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The county reviews its progress

December 27, 2001

The county reviews its progress



Last week the Washington County Commissioners looked back at a list of goals they approved three years ago. Some bright spots were unexpected, but a review shows that overall, progress is being made at a pace that's slower than many would like.

But who would have thought that sewer issues, which bedeviled the previous county board - and probably cost some their seats - would have moved along so well? The county has cut operating costs, obtained a state law to help pay down the debt and should soon sign a new joint pact with the City of Hagerstown.

On schools, for which this board has substantially increased funding, Commissioner John Schnebly says there's still a need to make the School Board accountable for the quality of education provided. Test scores have improved, however, and the number of Blue Ribbon schools is growing. The facilities issue is another story. The two boards need to agree on an approach to keep school size manageable and budgets affordable.

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The rewrite of the comprehensive plan is moving along, with the process due to conclude before next summer. Some tough issues remain, including proposals to up the number of rural acres needed to build a home.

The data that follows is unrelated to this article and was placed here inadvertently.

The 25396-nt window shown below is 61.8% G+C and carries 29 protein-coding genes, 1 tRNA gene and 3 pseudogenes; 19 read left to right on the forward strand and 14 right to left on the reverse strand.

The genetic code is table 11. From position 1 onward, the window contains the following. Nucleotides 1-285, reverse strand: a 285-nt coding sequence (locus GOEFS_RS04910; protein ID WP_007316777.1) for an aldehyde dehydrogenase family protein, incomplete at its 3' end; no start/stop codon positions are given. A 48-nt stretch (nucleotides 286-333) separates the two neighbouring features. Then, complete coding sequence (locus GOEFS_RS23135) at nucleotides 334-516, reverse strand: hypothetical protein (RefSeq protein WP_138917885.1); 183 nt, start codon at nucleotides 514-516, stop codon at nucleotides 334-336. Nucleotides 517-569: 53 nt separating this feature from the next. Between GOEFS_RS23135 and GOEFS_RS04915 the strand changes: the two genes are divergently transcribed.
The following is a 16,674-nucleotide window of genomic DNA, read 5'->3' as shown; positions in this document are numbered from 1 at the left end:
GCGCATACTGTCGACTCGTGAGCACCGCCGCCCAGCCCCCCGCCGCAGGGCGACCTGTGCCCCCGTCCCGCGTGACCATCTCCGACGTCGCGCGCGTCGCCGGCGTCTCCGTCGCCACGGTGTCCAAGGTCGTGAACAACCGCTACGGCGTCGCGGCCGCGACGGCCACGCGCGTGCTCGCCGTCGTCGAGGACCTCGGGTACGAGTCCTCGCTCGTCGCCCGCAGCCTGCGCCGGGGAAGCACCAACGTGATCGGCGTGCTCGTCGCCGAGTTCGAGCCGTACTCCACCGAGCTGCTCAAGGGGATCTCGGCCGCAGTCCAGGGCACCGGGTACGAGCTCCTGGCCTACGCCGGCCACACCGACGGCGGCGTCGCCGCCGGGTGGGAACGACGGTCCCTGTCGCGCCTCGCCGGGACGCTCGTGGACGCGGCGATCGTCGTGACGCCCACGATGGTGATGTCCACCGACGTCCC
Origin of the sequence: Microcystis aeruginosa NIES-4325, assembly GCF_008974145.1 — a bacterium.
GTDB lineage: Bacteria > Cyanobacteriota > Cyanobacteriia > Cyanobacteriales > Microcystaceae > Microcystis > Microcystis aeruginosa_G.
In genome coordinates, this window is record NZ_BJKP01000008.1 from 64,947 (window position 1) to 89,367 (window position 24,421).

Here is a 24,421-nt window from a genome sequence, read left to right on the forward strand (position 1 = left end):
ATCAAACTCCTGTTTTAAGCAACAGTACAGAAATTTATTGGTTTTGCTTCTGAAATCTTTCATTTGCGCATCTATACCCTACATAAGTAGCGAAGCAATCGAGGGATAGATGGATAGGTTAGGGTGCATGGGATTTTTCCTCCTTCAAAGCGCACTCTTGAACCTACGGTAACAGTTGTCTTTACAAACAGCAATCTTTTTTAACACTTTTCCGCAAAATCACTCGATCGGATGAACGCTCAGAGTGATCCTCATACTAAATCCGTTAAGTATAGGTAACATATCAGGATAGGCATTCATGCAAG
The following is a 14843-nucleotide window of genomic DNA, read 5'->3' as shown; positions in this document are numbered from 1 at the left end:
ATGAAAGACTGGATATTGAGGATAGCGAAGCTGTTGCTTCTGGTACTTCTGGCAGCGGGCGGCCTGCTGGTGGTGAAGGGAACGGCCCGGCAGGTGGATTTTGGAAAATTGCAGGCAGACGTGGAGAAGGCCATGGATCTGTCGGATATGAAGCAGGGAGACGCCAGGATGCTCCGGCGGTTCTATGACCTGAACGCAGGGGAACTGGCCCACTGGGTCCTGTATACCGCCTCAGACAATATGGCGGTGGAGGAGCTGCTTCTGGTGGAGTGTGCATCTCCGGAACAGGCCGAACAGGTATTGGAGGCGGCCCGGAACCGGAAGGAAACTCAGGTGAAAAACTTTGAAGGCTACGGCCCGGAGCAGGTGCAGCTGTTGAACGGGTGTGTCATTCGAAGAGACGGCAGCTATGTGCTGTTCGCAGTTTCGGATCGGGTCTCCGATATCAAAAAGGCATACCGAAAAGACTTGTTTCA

Underscoring the importance of this issue is the situation in nearby Carroll County. Officials there took an approach on this matter the state didn't like and now face a loss of state funds if they don't back down.

On the redevelopment of Fort Ritchie, County Administrator Rod Shoop said progress is being made, but a ribbon-cutting for the long-promised facility of the International Masonry Institute would give us more confidence.

And then there's tourism, which with the right attractions could bring downtown Hagerstown the foot traffic it desperately needs. The plans we've heard - for the Civil War Museum and the Arts & Entertainment District - are elaborate and have multi-million-dollar price tags. Given the current economy, there must be some way to do more without breaking the county treasury in the process.

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